After a six-decade wait to launch off the Earth, new space traveler Wally Funk is ecstatic.
The 82-year-old aviation pioneer (and now the oldest person ever to fly in space) launched on a suborbital flight Tuesday (July 20) aboard New Shepard, a private rocket built by Blue Origin and financed by billionaire Jeff Bezos, who was also on the flight. The trip, Funk said, was "incredible."
Funk – who attempted unsuccessfully to join NASA's astronaut corps four times and was part of the Mercury 13 group of female aviators who took astronaut tests — finally flew on New Shepard's debut crewed spaceflight for free at the invitation of billionaire founder Jeff Bezos. Also joining her was Bezos' venture capitalist brother Mark, and paying passenger and physics student Oliver Daemen.
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"I've been waiting a long time to finally get up there," Funk said during a livestreamed postflight briefing Tuesday from Blue Origin's Launch Site One near Van Horn, Texas.
"I've done a lot of astronaut training through the world — Russia, America," she continued. "I could always beat the guys on what they were doing, because I was always stronger. I've always done everything on my own."
Bezos has said repeatedly in interviews that Funk always outshone the three men on her crewmates, who are between ages 18 and 57. Funk's enthusiasm was apparent, as she bounded first up the stairs at the launch tower, waving at the camera. Upon emerging from the capsule after landing, the octogenarian — who has 19,600 pilot hours under her belt — extended both arms wide, grinning.
Waiting at the landing site was a flight student of Funk's, Mary — whose last name was not disclosed. Mary was one of at least 3,000 people that the octogenarian taught over the decades, Funk said. "I don't know if they're going to get to see this or not," Funk said of her former students, "but I felt so charged. I was just a normal person going up into space."
Funk and the rest of her crewmates were rookie astronauts, although Funk's thousands of hours of instructional and pilot experience would likely have seen her face some in-flight "anomalies" that could have helped in case of emergency.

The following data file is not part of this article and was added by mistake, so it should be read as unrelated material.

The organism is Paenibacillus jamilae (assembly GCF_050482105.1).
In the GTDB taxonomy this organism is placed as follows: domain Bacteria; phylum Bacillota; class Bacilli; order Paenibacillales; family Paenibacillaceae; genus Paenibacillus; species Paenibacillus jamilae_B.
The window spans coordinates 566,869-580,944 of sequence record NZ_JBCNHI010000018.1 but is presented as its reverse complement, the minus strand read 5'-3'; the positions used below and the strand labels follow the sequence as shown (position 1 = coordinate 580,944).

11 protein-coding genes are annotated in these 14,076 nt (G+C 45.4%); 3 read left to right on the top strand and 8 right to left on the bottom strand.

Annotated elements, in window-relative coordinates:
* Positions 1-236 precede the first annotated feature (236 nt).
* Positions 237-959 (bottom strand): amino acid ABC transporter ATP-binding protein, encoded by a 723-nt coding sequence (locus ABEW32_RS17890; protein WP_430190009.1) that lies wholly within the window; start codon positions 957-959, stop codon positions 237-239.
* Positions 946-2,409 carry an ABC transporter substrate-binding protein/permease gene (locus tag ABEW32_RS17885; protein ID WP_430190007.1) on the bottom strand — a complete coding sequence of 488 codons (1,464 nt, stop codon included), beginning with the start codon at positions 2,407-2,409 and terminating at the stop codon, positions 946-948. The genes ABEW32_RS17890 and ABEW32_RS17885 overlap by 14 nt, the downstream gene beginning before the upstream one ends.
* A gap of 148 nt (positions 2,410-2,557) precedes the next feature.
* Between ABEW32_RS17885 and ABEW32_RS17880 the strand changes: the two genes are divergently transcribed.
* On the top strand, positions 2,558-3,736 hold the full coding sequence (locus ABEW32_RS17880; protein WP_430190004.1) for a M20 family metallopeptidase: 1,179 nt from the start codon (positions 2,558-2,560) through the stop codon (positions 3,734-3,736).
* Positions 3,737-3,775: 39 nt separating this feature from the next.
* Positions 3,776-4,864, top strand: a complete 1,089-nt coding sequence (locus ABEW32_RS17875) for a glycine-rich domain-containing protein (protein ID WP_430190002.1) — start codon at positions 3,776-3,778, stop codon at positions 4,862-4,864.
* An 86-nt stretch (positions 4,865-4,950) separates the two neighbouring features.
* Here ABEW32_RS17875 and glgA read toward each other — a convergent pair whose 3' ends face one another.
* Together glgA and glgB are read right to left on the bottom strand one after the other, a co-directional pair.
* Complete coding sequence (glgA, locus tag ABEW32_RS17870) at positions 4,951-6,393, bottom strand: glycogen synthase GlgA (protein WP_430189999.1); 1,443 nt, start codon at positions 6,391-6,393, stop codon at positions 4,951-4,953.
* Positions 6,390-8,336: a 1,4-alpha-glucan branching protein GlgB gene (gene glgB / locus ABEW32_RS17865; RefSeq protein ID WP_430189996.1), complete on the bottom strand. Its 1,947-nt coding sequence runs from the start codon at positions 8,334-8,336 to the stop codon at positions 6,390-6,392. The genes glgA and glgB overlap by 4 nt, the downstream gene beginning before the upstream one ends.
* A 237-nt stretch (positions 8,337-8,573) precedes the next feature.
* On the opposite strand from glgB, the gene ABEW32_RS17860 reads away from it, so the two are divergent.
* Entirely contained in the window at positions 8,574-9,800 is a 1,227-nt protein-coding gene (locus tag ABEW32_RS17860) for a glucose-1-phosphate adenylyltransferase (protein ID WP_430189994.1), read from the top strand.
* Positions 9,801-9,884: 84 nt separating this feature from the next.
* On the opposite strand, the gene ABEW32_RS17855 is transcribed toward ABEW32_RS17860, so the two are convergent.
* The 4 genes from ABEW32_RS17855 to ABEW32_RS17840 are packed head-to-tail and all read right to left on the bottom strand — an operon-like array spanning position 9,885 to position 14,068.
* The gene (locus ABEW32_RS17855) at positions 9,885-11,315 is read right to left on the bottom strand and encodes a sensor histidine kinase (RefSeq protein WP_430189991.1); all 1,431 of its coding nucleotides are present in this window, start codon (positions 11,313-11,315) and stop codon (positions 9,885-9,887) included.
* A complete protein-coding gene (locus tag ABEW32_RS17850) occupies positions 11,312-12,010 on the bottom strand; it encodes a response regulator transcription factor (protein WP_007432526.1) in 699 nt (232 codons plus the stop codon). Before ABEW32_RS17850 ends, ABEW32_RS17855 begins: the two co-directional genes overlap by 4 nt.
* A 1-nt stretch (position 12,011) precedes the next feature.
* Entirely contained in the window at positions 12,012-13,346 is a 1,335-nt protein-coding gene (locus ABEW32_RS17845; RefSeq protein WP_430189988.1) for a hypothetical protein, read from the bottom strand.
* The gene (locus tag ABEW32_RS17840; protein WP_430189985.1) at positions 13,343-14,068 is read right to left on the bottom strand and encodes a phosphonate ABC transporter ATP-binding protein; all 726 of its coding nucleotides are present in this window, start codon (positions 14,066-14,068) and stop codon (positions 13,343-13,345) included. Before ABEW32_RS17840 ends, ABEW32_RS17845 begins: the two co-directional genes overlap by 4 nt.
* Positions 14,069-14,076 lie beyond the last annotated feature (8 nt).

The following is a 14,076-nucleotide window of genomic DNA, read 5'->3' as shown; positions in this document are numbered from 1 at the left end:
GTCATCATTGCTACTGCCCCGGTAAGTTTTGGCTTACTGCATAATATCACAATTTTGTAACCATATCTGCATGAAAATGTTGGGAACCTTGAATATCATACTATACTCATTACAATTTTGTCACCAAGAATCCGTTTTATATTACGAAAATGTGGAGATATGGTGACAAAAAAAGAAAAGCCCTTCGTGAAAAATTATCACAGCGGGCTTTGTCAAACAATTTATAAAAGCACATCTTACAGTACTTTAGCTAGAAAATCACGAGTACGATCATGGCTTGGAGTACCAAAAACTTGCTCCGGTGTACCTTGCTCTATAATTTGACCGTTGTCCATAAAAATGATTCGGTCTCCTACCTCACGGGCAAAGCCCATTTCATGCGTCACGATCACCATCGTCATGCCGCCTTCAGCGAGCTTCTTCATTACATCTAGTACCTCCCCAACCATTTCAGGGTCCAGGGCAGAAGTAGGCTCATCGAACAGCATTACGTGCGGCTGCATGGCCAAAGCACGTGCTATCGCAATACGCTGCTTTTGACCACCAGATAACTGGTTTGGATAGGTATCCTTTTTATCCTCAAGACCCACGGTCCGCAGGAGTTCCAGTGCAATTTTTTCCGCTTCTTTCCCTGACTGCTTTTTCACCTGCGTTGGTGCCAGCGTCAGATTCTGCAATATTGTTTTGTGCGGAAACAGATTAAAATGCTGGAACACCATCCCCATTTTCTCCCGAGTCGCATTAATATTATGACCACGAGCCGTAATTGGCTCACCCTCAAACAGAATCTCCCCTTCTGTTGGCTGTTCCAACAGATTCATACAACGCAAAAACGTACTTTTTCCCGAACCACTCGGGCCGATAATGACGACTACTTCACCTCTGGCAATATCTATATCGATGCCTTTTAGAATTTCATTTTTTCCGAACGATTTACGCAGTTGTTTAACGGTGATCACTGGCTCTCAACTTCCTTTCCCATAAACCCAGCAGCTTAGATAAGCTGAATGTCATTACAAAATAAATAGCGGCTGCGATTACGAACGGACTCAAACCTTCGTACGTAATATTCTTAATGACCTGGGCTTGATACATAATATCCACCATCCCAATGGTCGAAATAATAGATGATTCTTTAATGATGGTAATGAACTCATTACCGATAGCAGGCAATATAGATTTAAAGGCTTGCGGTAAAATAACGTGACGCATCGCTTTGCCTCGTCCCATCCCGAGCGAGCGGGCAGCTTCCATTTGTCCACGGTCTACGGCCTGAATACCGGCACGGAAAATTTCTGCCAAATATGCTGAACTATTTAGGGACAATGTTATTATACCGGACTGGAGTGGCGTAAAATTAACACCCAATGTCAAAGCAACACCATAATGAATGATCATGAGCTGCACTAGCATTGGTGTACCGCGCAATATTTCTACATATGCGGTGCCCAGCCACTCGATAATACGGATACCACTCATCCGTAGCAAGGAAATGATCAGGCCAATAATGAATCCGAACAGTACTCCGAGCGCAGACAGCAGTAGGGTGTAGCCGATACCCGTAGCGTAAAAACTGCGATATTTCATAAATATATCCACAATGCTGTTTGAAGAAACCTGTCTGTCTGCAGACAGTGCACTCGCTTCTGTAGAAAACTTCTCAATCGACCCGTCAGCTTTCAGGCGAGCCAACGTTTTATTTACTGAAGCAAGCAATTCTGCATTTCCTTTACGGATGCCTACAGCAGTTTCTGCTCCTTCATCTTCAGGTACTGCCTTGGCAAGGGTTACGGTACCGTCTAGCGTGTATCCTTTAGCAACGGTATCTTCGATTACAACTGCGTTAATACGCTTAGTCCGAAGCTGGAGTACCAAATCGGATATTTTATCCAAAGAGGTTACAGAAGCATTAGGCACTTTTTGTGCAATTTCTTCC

While the New Shepard flight was nominal, it appears Funk's decades of time in the cockpit made an impression on at least one of her crewmates.
"Wally was never nervous," Jeff Bezos said, but the former Amazon CEO joked that Funk became impatient when a six-minute launch hold happened on the pad for so-far undisclosed reasons. "Wally was like, 'Are we going to go, or not? What the hell; we're burning daylight. Let's go.'"
Related: 'Woohoo!' Jeff Bezos and Blue Origin's first passengers revel in their launch to space
Funk attempted to join the NASA program during an era when the agency drew all its astronauts from the American military corps, which itself excluded women until the 1970s. It wasn't until 1978 that NASA selected women astronauts. Among the new female recruits, Sally Ride was the first American woman in space in 1983 – 22 years after the first American man, Al Shepard, after whom the New Shepard system is named. Funk was 44 years old in 1983, compared to Ride's 32.
The long wait gave a historical perk to Funk, however, as she became the oldest person to reach space Tuesday during the New Shepard flight. She surpassed the 1998 record set by then 77-year-old Mercury astronaut John Glenn on space shuttle flight STS-95.
Related: Blue Origin's launch with Jeff Bezos: Everything you need to know
Launch and landing tend to be the parts of a space mission in which astronauts experience multiple "G-forces", or acceleration a few times that of Earth's normal gravity. But Funk said she barely felt a thing.
"It was so easy, it was just incredible [and] I didn't feel that," Funk said of the landing, during which the capsule descended to Earth under three parachutes. She added that the flight was an experience she will always cherish, thanks to the view and her crewmates.
"I want to go again," she said as Blue Origin's audience cheered. "Fast."
Follow Elizabeth Howell on Twitter @howellspace. Follow us on Twitter @Spacedotcom and on Facebook.